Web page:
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This course examines the legal traditions of the Torah (Pentateuch) and what they reveal about the practice of law and justice in ancient Israel and the wider biblical world. It then explores the law and legal systems of the broader ancient Near East in order to see how the biblical traditions relate to ideas and practices attested in other societies in the region.Theories concerning ethics and justicewill also be used to provide context for understanding conceptions oflaw and justice in the ancient worldand especially in the Hebrew Bible. Legal topics such as marriage, family structures, litigation, debt, slavery, homicide, theft, false accusation, contracts, and other matters will be examined. The course acquaints students with how various biblical traditions developed over time to form the foundation for later rabbinic and Christian ethical thought.

J S 364 • Austin Jews Cvl Rights Era

40005 • Seriff, Suzanne
Meets TTH 12:30PM-2:00PM RLP 1.102
CDII (also listed as ANT 325U)
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Please check back for updates.

J S 365 • Holocaust Aftereffects

40015 • Bos, Pascale
Meets TTH 12:30PM-2:00PM BUR 337
GC (also listed as C L 323, EUS 346, GSD 360, R S 357V, WGS 340)
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In this course, we specifically examine the significant influence of American Hollywood representations of the Holocaust as they have shaped and are reflective of the American cultural memory of the Holocaust. In contrast to Europe where the events of the Holocaust took place and were witnessed personally, knowledge of the events in the United States has been from its earliest inception been mediated by cinematic images, be it of a documentary nature – newsreel footage of the opening of the concentration camps in 1945 - or of a more fictionalized nature. By tracing how Hollywood has shaped a uniquely American way of viewing the Holocaust, and while contrasting this at times with other (European) film traditions, we consider in some depth what particular American cultural or political considerations, sensibilities, and concerns, led to the production of certain films in different decades and not others, how certain genres and cinematic techniques work and why they became popular, and why particular movies became blockbusters while others did not. 


  • Attendance/participation/prep (15%)
  • Film Precis (10%)
  • Website evaluation (10%)
  • Response paper (10%)
  • Class presentation (10%)
  • Final Project (45%)

J S 365 • Spatializing Culture-Hon

40020 • Weinreb, Amelia
Meets MWF 1:00PM-2:00PM MEZ 2.124 • Hybrid/Blended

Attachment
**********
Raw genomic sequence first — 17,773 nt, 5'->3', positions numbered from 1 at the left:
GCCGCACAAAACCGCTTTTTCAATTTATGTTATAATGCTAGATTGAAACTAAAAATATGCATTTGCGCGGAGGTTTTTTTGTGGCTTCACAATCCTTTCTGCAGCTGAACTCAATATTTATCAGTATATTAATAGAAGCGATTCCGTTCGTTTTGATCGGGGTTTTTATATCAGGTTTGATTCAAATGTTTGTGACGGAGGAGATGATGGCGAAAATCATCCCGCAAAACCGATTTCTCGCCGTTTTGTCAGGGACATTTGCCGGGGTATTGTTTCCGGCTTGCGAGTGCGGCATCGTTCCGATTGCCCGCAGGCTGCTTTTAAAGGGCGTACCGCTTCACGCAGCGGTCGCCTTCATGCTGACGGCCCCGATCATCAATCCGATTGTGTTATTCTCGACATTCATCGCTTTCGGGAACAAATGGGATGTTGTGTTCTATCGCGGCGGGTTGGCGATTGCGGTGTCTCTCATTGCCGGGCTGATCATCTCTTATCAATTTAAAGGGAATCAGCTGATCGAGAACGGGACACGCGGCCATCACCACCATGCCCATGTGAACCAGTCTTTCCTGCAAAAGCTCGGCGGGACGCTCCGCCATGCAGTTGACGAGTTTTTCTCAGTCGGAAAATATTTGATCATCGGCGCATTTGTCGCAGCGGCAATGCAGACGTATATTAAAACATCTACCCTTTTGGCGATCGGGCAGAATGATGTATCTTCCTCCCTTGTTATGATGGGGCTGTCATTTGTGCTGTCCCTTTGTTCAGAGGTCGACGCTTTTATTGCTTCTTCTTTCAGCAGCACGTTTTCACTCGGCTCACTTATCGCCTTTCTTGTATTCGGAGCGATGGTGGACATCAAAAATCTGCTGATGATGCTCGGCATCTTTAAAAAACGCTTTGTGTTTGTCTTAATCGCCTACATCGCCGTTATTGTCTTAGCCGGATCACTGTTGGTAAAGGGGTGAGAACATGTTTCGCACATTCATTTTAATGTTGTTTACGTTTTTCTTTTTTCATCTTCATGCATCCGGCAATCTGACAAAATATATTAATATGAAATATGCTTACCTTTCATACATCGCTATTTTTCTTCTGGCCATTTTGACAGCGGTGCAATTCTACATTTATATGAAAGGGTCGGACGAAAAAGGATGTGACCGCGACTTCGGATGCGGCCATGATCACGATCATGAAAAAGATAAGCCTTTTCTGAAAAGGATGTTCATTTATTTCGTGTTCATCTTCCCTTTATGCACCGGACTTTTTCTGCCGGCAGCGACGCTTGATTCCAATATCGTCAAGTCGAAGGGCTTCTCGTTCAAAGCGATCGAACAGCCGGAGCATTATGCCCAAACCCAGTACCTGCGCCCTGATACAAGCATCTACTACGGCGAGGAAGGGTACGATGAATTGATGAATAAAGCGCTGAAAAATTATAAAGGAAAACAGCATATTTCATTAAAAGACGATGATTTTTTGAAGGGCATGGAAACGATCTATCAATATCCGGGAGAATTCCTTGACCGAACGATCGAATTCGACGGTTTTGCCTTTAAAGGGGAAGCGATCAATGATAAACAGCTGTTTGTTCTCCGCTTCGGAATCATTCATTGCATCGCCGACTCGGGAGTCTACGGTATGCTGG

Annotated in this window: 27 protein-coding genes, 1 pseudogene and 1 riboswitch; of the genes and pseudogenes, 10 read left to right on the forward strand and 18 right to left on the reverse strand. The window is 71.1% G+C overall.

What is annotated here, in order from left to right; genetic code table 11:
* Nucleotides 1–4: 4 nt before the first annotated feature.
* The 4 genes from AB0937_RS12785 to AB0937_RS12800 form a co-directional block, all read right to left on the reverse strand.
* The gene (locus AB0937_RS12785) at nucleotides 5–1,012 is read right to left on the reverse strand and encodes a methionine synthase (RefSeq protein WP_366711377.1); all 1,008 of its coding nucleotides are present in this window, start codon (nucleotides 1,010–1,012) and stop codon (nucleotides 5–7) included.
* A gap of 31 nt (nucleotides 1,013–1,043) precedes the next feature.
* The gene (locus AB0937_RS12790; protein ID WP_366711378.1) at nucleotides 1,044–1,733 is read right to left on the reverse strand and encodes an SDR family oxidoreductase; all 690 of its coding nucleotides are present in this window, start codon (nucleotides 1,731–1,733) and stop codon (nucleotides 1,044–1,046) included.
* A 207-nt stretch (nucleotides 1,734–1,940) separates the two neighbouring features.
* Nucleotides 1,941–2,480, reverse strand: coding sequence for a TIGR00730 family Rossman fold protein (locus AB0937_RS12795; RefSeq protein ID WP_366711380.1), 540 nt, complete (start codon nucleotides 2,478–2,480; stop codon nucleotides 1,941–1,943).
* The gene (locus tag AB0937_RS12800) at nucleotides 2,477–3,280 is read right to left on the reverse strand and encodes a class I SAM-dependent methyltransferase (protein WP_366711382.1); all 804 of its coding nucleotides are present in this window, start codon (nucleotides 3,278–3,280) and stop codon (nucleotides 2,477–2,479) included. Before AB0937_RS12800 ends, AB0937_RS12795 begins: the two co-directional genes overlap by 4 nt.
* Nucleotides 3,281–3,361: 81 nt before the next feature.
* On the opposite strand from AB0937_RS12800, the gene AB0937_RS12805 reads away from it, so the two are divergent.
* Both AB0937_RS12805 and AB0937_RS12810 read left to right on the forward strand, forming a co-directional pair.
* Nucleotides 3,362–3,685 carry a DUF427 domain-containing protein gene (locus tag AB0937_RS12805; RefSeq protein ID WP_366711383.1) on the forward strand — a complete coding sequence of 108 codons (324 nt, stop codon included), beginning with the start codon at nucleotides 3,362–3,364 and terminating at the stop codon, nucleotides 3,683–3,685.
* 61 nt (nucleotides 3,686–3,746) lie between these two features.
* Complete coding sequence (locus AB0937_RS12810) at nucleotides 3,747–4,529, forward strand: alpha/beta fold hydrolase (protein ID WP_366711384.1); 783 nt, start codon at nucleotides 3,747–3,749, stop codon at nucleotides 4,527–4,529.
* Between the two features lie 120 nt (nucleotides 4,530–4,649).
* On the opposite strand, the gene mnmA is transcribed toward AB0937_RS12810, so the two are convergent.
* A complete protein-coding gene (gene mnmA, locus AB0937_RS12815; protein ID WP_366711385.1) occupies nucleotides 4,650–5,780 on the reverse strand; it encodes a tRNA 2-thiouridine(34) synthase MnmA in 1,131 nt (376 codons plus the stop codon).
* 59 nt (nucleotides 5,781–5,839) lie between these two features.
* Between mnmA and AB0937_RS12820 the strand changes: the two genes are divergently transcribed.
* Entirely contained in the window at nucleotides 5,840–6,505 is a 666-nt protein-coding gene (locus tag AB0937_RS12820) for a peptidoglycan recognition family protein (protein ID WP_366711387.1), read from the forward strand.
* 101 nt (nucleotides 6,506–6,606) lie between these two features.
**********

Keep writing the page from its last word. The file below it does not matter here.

CDGCWr (also listed as LAH 350)
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The “Spatial Turn” emerged in the late twentieth and early twenty-first century as an interdisciplinary theoretical frame spanning the social sciences and humanities. It has transformed the understanding of the way space, place and landscape is produced, perceived, and experienced. This seminar will consider spatialization of various cultural groups. We will start with a shared example of Jewish cultures, and move on to individually selected cultural case studies that result in a final research and analysis paper. Throughout the course considering core themes such as: the power relations evident in economic, ideological, and technological production of space; the relationship between memory, history, and landscape; emotion in and about space, and more. The course is recommended for motivated LAH undergraduates in any discipline, with an intellectual curiosity about cultural geography, spatial theory and Jewish Studies, but requires no previous knowledge on any of these topics. This course is experimental, highly interactive, and focuses on the writing process. 


The People, Place, and Space Reader, edited by Jen Jack Gieseking and William Mangold, with Cindi Katz, Setha Low, and Susan Saegert (Routledge, 2014). Available as a both a book and an e-reader. The volume brings together important writings of scholars, designers, and activists to examine how space and place are produced through large- and small-scale social, political, and economic practices. Introductions from the editors precede each section, contextualizing the texts, their significance, and the key issues surrounding the topic 

Other short, supplemental reading will be assigned, and posted on Canvas.